What Is Monilia?

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  • Written By: Tricia Ellis-Christensen
  • Edited By: O. Wallace
  • Last Modified Date: 23 October 2014
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Monilia is a less commonly used name for Candida. People may recognize the term Candida as the name of several yeasts that can either live on or in the human body without much problem, or that can cause a variety of infections if the body’s balance of bacteria and yeast are not at appropriate levels. It should be recognized that Monilia or Candida are the actual names of a group of yeasts, while moniliasis or candidiasis would be names for infections by the yeasts. This distinction isn’t always made.

One of the best-known forms of Monilia is Candida albicans but there are other yeasts of the Candida group that may cause infection. As previously mentioned, most people have some yeast living on and in their body. It lives in the vagina, in the area around the groin, on the hands, in the mouth, and in places like the gut. Generally, this is of little issue, but impact can change due to a variety of factors.

When yeast infection occurs it may affect any one of the places just mentioned. It could result in conditions like vaginal yeast infection, thrush (yeast in the mouth), athletes’ foot, fungal infections of fingers or toenails, jock itch, and skin infection in between skin folds, particularly in those who are overweight. It’s not always known why Monilia can suddenly become so dominant, but there are certain factors that tend to increase risk for candidiasis.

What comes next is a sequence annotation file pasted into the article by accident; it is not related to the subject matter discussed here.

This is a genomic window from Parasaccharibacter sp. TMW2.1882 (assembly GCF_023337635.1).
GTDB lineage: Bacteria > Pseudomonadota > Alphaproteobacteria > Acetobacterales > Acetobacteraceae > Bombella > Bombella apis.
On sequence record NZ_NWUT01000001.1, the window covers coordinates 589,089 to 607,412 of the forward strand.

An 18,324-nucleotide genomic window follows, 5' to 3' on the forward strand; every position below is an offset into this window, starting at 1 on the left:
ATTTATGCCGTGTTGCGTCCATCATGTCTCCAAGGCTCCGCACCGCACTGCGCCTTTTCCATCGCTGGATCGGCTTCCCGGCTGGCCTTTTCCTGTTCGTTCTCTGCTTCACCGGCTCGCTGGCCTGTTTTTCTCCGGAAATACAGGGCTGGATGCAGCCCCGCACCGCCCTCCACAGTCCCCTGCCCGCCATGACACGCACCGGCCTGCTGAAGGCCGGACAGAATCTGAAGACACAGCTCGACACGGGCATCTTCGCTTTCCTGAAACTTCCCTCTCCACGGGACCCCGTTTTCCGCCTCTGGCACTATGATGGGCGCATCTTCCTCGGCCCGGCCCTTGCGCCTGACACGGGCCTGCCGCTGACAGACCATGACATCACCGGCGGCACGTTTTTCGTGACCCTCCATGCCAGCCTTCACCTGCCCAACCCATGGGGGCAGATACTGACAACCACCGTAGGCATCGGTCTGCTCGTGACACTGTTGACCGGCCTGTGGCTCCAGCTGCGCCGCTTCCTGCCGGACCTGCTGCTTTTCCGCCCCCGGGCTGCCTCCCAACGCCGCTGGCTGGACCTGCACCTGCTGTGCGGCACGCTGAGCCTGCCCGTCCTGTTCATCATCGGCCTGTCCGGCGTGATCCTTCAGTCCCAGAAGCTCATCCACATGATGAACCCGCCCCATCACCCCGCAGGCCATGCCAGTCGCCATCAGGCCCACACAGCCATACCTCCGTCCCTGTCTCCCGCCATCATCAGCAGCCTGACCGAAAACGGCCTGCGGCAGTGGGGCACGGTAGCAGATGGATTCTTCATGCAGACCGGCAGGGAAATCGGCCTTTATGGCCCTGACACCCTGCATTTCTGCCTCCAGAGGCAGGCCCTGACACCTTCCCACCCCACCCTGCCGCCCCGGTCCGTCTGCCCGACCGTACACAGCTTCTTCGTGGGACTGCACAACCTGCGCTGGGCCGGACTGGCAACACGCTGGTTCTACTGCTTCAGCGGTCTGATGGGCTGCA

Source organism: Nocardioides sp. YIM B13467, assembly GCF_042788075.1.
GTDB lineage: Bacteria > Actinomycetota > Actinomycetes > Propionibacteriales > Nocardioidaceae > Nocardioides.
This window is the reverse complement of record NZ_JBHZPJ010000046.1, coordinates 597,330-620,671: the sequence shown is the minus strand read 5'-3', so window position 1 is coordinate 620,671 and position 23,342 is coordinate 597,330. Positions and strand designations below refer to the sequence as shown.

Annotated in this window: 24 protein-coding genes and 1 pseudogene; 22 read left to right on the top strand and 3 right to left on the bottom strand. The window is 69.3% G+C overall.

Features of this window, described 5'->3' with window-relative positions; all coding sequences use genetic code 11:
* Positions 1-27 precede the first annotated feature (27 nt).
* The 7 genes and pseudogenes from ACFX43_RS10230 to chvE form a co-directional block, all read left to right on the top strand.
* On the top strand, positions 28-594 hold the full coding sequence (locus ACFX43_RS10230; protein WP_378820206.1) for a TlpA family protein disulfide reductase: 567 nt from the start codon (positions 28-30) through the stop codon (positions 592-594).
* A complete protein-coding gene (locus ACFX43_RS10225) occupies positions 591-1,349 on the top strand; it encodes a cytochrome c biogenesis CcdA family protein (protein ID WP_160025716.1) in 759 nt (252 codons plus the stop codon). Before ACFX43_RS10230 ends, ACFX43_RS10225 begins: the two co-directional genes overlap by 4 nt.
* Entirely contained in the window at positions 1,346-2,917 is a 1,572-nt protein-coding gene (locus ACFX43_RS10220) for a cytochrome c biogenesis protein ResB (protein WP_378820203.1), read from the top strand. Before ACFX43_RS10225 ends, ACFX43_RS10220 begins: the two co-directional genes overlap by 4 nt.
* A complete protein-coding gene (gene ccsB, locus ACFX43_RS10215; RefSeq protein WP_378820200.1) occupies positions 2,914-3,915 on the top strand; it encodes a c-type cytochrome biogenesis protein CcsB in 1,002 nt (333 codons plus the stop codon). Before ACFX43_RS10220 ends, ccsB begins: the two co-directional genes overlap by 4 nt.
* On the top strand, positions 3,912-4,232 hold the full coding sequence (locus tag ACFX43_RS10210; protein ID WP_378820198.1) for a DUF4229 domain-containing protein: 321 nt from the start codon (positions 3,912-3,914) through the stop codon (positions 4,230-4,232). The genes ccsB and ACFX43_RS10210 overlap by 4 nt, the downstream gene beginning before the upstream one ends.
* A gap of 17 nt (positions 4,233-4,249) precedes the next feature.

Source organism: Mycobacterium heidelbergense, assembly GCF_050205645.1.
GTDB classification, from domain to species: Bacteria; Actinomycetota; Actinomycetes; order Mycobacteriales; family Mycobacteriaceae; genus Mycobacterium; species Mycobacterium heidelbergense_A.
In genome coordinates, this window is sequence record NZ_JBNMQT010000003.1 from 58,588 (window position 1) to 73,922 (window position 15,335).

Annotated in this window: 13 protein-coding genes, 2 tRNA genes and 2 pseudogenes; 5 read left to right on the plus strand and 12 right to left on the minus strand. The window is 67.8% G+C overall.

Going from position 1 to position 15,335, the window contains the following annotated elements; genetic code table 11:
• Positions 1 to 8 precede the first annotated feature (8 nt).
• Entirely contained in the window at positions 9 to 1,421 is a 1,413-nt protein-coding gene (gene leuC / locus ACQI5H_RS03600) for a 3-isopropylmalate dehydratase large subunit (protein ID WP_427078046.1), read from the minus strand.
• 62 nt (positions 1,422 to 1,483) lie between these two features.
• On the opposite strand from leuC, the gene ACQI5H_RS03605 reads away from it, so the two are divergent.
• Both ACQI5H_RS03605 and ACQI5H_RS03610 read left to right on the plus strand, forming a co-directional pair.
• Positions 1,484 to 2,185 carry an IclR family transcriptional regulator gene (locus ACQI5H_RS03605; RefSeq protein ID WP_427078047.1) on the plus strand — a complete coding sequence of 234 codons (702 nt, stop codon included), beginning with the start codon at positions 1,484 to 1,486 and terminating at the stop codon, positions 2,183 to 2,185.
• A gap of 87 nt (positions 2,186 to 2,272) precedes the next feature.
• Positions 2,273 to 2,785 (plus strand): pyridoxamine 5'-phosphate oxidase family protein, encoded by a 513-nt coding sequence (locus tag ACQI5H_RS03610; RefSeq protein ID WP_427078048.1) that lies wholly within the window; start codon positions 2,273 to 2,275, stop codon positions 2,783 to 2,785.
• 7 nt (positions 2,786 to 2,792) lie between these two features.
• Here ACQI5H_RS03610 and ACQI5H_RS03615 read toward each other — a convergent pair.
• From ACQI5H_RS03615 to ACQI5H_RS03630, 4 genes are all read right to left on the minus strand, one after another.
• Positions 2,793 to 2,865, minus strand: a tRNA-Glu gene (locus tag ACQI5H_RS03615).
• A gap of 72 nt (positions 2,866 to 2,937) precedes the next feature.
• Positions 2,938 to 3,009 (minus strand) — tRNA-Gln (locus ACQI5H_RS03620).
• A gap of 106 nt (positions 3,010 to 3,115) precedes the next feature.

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These include lowered immune system due to illnesses like HIV or because of treatments for transplant or cancer. People with diabetes are more prone to yeast infections. Taking antibiotics, which can unbalance natural skin flora, appears to create risk for conditions like thrush or vaginal yeast infection. Higher temperature areas may also cause more Monilia infections because yeast tends to thrive in warmer environments. People who are significantly overweight are particularly prone to yeast infections in the skin folds since these areas receive little air and may be moist fairly constantly.

Symptoms of a Monilia infection tend to include some itching and irritation of the skin, and skin could begin to take on an unusual white appearance. This is common with conditions like thrush in the mouth. Left unchecked, yeast infections in certain places, like on the fingers and toes, may begin to infect nails causing yellowing and nail thickening or degradation. Should people suspect Monilia is creating the problem, they should strongly consider treatment.

Early symptoms of yeast infection may be hard to tell from other skin irritation causes, and confirmation with a doctor is a good idea. Treatment in early stages, except for oral yeast, often consists of using over the counter creams that will kill the Candida organism. Should a yeast infection be very advanced, use of creams or lotions may be insufficient. In this case, doctors can prescribe oral antifungal medications.